"The conflict in the east of Ukraine is fabricated, it is controlled by the Kremlin and fed by the deliveries of Russian tanks and heavy weapons, and it is funded at the expense of Russian taxpayers," she said.
"In addition, this conflict has already taken not only the lives of more than six thousand Ukrainians, but hundreds of young Russians who were sent to fight," Nuland added.
Prime Minister of Poland: Ukraine shed the first blood for the EU
According to her, it would be grossly naive to treat the situation in Ukraine with levity.
We have to keep balance in order to protect our citizens, so that they feel secure and, at the same time, to fight at full strength for Ukraine, where the first blood was shed for the European Union or for a desire to join the EU," Kopacz said.
"It is a sovereign decision of the Ukrainians and we have to support them. At the same time, those who do not support this decision deserve to be condemned," the premier minister of Poland added.
The Defence Minister of Poland asserted earlier that a "frozen war" went on in the east of Ukraine, but there was no threat for Poland.
NATO confirms that the number of Russian military in Ukraine does not decrease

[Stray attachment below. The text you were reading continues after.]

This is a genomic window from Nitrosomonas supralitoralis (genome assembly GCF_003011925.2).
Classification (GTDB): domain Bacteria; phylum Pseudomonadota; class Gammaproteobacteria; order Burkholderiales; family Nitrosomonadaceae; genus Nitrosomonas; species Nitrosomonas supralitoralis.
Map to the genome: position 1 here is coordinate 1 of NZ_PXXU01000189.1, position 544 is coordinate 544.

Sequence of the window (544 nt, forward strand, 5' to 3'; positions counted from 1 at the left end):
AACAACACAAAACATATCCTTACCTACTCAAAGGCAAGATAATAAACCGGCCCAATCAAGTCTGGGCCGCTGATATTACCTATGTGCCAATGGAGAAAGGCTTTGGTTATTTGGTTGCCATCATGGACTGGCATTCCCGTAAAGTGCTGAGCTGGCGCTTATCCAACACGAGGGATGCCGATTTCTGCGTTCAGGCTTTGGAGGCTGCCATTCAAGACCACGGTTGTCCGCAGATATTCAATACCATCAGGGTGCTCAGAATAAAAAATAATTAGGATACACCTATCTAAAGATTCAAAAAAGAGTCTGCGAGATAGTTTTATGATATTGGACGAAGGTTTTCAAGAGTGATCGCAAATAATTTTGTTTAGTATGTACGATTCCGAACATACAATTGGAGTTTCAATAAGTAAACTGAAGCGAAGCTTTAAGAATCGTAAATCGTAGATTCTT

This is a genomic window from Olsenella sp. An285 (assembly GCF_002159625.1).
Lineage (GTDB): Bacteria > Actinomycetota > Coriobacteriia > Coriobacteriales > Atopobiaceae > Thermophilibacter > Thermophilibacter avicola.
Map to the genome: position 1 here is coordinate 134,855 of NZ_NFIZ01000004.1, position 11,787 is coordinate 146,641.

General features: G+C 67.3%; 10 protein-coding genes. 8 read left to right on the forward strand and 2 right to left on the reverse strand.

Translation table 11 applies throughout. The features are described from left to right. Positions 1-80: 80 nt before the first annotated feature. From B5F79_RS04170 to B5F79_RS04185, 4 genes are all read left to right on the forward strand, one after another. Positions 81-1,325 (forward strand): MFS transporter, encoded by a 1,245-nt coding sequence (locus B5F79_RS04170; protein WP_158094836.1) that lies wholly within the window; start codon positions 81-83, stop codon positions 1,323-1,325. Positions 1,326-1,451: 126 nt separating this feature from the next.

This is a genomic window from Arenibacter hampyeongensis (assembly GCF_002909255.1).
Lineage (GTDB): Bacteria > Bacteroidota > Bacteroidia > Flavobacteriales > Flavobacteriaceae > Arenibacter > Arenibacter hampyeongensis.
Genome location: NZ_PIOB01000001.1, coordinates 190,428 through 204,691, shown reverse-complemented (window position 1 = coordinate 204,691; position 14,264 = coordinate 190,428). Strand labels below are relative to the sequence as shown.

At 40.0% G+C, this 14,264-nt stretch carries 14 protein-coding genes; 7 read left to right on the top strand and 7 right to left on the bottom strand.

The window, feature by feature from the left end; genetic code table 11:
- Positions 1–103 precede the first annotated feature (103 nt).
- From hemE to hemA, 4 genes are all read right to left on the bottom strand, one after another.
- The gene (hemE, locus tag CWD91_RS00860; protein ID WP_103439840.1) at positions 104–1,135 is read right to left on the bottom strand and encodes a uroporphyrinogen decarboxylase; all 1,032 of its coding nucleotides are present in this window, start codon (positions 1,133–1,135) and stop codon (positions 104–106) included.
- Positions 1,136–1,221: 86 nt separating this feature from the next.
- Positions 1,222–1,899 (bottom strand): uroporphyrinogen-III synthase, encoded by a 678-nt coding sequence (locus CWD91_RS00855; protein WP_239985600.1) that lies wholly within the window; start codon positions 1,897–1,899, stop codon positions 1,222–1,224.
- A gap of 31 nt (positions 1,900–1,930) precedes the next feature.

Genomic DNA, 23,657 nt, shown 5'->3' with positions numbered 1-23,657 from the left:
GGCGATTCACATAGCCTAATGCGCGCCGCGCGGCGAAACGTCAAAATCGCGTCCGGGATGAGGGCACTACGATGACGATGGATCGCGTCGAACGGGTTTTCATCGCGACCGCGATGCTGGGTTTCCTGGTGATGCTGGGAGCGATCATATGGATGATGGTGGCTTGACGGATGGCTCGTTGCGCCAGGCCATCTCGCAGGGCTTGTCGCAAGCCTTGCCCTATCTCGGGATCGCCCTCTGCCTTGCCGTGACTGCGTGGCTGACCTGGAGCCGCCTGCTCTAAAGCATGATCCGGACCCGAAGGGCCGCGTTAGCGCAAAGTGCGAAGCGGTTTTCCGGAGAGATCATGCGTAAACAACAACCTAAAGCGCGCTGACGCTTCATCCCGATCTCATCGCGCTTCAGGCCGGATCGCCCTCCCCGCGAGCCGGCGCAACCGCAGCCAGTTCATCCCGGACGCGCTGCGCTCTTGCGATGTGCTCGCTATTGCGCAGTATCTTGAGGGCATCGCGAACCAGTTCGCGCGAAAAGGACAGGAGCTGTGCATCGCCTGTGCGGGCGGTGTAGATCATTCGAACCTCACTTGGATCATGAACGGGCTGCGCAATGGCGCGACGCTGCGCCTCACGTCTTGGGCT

NATO does not see any changes in the number of Russian troops and weapons stationed in the territory of Ukraine, the commander of NATO forces in Europe, General Philip M. Breedlove, announced on Wednesday as reported by “Ukrinform”.
There is no change in number of troops if you compare with what we have seen so far, US General asserted.
He also added that NATO was watching movements of troops and weapons, but had no information whether they returned to Russia or were transferred elsewhere.
Ministry of External Affairs of the RF: Russia has the right to deploy nuclear weapons in the Crimea
According to him, there is no information on such plans.
"Of course, Russia has the right to deploy nuclear weapons in its own territory in any regions, if it considers it necessary," Ulyanov said.